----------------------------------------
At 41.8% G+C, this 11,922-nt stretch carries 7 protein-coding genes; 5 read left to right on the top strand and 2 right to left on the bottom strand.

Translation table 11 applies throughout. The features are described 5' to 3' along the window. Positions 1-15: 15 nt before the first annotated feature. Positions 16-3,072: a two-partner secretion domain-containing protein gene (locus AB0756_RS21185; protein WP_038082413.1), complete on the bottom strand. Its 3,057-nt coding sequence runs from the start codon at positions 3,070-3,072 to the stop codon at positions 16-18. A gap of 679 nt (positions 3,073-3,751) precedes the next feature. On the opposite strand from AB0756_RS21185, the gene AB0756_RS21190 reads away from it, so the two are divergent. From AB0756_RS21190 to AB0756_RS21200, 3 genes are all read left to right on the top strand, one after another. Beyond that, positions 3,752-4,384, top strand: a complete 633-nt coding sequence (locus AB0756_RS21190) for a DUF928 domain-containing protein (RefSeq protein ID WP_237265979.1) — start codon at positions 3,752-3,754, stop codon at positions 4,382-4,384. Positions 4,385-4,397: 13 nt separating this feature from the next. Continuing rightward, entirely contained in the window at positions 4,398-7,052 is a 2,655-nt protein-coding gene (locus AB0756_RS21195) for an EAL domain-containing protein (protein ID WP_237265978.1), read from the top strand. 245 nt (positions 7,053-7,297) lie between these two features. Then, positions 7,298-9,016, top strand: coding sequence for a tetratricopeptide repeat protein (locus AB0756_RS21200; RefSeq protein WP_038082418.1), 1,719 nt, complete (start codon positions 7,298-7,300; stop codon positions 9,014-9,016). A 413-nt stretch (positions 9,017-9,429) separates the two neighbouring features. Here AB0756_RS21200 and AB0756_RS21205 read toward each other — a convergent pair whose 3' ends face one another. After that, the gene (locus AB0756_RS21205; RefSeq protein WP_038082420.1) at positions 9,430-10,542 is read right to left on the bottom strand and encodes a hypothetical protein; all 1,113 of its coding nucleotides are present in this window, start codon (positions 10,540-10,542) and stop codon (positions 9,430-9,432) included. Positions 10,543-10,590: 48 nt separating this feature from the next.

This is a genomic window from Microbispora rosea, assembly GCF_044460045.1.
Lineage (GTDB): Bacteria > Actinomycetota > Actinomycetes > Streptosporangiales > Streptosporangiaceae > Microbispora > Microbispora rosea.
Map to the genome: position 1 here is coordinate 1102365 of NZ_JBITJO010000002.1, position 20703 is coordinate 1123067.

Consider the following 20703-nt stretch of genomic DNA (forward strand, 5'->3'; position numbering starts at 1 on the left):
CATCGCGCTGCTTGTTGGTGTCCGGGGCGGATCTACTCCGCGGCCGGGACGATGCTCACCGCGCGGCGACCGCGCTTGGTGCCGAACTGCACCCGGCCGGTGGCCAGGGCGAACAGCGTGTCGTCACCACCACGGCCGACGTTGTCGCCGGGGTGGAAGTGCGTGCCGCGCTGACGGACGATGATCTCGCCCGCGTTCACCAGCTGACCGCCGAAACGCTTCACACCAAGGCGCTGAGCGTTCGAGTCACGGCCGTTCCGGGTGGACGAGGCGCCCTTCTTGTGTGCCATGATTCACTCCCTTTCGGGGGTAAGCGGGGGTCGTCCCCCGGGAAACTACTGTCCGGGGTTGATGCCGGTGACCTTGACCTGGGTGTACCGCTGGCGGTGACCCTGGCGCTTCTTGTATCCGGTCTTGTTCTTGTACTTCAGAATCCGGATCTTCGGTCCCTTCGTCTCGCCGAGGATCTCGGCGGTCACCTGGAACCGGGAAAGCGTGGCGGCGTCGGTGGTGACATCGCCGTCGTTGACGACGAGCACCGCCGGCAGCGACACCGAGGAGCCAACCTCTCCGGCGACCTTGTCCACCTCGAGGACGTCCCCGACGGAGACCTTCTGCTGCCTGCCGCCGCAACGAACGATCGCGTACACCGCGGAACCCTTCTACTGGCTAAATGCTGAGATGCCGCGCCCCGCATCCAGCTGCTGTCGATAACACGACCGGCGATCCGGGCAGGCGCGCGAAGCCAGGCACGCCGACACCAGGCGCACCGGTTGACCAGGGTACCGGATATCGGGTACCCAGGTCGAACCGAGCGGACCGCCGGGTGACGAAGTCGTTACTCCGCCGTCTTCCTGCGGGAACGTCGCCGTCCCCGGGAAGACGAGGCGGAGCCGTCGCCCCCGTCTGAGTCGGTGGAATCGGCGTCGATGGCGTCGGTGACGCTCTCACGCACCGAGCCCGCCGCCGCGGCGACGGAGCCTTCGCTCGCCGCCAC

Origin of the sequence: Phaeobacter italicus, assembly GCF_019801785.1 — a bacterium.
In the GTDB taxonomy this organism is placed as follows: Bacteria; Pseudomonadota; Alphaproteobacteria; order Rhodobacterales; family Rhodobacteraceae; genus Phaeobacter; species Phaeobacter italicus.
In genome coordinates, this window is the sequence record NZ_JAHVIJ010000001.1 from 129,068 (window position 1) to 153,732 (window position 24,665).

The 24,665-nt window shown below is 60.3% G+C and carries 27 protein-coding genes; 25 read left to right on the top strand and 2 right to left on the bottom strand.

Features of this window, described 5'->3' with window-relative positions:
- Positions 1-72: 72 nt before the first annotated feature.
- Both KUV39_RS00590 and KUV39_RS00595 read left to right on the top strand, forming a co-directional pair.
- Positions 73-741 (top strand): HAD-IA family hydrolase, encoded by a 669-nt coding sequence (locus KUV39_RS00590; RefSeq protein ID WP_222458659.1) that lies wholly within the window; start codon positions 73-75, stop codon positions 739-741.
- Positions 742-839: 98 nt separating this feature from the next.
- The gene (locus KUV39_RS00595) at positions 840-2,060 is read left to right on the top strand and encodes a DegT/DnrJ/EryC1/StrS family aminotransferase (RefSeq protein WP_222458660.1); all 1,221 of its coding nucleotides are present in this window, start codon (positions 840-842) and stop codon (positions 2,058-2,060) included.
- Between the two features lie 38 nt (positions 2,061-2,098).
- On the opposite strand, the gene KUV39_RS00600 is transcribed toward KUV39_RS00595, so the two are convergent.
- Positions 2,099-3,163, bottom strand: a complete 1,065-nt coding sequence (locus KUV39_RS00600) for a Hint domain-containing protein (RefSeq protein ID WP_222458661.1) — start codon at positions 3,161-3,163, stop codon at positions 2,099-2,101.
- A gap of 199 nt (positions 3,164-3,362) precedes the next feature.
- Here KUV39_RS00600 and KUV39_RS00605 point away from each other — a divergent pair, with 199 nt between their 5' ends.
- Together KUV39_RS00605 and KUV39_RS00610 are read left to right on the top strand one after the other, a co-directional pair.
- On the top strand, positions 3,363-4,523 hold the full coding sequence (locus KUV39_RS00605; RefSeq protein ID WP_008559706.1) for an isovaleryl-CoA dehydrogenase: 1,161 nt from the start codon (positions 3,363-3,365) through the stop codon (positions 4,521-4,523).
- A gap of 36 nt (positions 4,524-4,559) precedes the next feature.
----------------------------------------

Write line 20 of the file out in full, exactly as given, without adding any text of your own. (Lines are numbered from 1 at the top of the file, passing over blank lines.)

- Positions 2,099-3,163, bottom strand: a complete 1,065-nt coding sequence (locus KUV39_RS00600) for a Hint domain-containing protein (RefSeq protein ID WP_222458661.1) — start codon at positions 3,161-3,163, stop codon at positions 2,099-2,101.